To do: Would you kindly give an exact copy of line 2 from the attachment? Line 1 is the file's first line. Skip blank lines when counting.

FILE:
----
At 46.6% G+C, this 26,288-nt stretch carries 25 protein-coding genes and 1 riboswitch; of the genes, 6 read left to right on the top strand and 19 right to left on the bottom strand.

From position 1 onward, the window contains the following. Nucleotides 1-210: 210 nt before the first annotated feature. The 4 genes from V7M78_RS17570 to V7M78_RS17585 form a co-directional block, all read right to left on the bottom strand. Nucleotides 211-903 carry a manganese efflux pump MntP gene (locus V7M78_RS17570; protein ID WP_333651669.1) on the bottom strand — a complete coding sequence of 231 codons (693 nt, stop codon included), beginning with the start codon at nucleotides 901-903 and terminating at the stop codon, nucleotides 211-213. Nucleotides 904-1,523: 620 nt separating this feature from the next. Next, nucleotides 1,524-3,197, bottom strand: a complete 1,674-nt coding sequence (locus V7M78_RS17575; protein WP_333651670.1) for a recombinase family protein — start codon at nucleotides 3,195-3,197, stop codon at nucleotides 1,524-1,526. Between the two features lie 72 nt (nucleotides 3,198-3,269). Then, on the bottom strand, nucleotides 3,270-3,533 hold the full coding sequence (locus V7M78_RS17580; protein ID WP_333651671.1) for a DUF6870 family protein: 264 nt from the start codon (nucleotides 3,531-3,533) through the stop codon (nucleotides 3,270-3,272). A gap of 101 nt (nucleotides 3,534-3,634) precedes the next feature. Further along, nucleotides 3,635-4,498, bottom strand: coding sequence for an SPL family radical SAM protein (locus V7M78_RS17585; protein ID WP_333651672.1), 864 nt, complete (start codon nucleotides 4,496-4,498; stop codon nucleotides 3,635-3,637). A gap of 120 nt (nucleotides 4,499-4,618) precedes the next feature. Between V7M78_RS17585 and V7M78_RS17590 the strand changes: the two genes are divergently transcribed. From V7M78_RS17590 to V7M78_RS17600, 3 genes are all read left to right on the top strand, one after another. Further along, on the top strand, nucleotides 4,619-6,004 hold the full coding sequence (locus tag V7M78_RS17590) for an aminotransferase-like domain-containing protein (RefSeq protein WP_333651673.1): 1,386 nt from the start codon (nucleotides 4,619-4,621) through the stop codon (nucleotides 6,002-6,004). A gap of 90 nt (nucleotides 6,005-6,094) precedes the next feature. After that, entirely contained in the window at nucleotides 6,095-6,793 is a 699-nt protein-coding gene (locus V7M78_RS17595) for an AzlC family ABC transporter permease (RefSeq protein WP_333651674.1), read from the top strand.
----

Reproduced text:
From position 1 onward, the window contains the following. Nucleotides 1-210: 210 nt before the first annotated feature. The 4 genes from V7M78_RS17570 to V7M78_RS17585 form a co-directional block, all read right to left on the bottom strand. Nucleotides 211-903 carry a manganese efflux pump MntP gene (locus V7M78_RS17570; protein ID WP_333651669.1) on the bottom strand — a complete coding sequence of 231 codons (693 nt, stop codon included), beginning with the start codon at nucleotides 901-903 and terminating at the stop codon, nucleotides 211-213. Nucleotides 904-1,523: 620 nt separating this feature from the next. Next, nucleotides 1,524-3,197, bottom strand: a complete 1,674-nt coding sequence (locus V7M78_RS17575; protein WP_333651670.1) for a recombinase family protein — start codon at nucleotides 3,195-3,197, stop codon at nucleotides 1,524-1,526. Between the two features lie 72 nt (nucleotides 3,198-3,269). Then, on the bottom strand, nucleotides 3,270-3,533 hold the full coding sequence (locus V7M78_RS17580; protein ID WP_333651671.1) for a DUF6870 family protein: 264 nt from the start codon (nucleotides 3,531-3,533) through the stop codon (nucleotides 3,270-3,272). A gap of 101 nt (nucleotides 3,534-3,634) precedes the next feature. Further along, nucleotides 3,635-4,498, bottom strand: coding sequence for an SPL family radical SAM protein (locus V7M78_RS17585; protein ID WP_333651672.1), 864 nt, complete (start codon nucleotides 4,496-4,498; stop codon nucleotides 3,635-3,637). A gap of 120 nt (nucleotides 4,499-4,618) precedes the next feature. Between V7M78_RS17585 and V7M78_RS17590 the strand changes: the two genes are divergently transcribed. From V7M78_RS17590 to V7M78_RS17600, 3 genes are all read left to right on the top strand, one after another. Further along, on the top strand, nucleotides 4,619-6,004 hold the full coding sequence (locus tag V7M78_RS17590) for an aminotransferase-like domain-containing protein (RefSeq protein WP_333651673.1): 1,386 nt from the start codon (nucleotides 4,619-4,621) through the stop codon (nucleotides 6,002-6,004). A gap of 90 nt (nucleotides 6,005-6,094) precedes the next feature. After that, entirely contained in the window at nucleotides 6,095-6,793 is a 699-nt protein-coding gene (locus V7M78_RS17595) for an AzlC family ABC transporter permease (RefSeq protein WP_333651674.1), read from the top strand.